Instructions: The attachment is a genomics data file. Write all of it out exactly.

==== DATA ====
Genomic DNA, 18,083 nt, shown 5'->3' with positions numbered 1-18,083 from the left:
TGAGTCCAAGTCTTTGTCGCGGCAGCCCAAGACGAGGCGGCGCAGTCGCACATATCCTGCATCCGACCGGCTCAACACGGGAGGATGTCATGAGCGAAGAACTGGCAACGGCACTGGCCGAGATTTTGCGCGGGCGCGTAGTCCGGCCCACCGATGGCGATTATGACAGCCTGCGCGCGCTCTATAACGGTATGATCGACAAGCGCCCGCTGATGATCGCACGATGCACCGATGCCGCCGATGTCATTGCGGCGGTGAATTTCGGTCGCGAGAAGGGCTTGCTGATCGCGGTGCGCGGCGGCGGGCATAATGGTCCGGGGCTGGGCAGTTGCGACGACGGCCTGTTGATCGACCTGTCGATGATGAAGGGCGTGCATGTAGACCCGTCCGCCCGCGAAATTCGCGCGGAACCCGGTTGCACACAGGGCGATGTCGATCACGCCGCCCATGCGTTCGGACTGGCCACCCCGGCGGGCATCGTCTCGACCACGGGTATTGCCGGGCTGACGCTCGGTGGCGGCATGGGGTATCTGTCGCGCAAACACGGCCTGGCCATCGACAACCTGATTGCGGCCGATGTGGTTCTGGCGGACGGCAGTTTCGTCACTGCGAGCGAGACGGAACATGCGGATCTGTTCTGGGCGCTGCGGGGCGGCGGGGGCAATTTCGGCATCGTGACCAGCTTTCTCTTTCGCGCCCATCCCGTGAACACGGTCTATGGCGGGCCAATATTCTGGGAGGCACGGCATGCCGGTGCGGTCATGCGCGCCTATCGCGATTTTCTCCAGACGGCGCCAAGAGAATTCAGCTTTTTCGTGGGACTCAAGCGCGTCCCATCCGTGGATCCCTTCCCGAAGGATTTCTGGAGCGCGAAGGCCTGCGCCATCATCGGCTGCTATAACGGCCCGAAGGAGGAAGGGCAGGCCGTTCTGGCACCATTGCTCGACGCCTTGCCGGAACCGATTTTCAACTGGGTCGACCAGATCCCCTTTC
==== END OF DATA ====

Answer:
Genomic DNA, 18,083 nt, shown 5'->3' with positions numbered 1-18,083 from the left:
TGAGTCCAAGTCTTTGTCGCGGCAGCCCAAGACGAGGCGGCGCAGTCGCACATATCCTGCATCCGACCGGCTCAACACGGGAGGATGTCATGAGCGAAGAACTGGCAACGGCACTGGCCGAGATTTTGCGCGGGCGCGTAGTCCGGCCCACCGATGGCGATTATGACAGCCTGCGCGCGCTCTATAACGGTATGATCGACAAGCGCCCGCTGATGATCGCACGATGCACCGATGCCGCCGATGTCATTGCGGCGGTGAATTTCGGTCGCGAGAAGGGCTTGCTGATCGCGGTGCGCGGCGGCGGGCATAATGGTCCGGGGCTGGGCAGTTGCGACGACGGCCTGTTGATCGACCTGTCGATGATGAAGGGCGTGCATGTAGACCCGTCCGCCCGCGAAATTCGCGCGGAACCCGGTTGCACACAGGGCGATGTCGATCACGCCGCCCATGCGTTCGGACTGGCCACCCCGGCGGGCATCGTCTCGACCACGGGTATTGCCGGGCTGACGCTCGGTGGCGGCATGGGGTATCTGTCGCGCAAACACGGCCTGGCCATCGACAACCTGATTGCGGCCGATGTGGTTCTGGCGGACGGCAGTTTCGTCACTGCGAGCGAGACGGAACATGCGGATCTGTTCTGGGCGCTGCGGGGCGGCGGGGGCAATTTCGGCATCGTGACCAGCTTTCTCTTTCGCGCCCATCCCGTGAACACGGTCTATGGCGGGCCAATATTCTGGGAGGCACGGCATGCCGGTGCGGTCATGCGCGCCTATCGCGATTTTCTCCAGACGGCGCCAAGAGAATTCAGCTTTTTCGTGGGACTCAAGCGCGTCCCATCCGTGGATCCCTTCCCGAAGGATTTCTGGAGCGCGAAGGCCTGCGCCATCATCGGCTGCTATAACGGCCCGAAGGAGGAAGGGCAGGCCGTTCTGGCACCATTGCTCGACGCCTTGCCGGAACCGATTTTCAACTGGGTCGACCAGATCCCCTTTC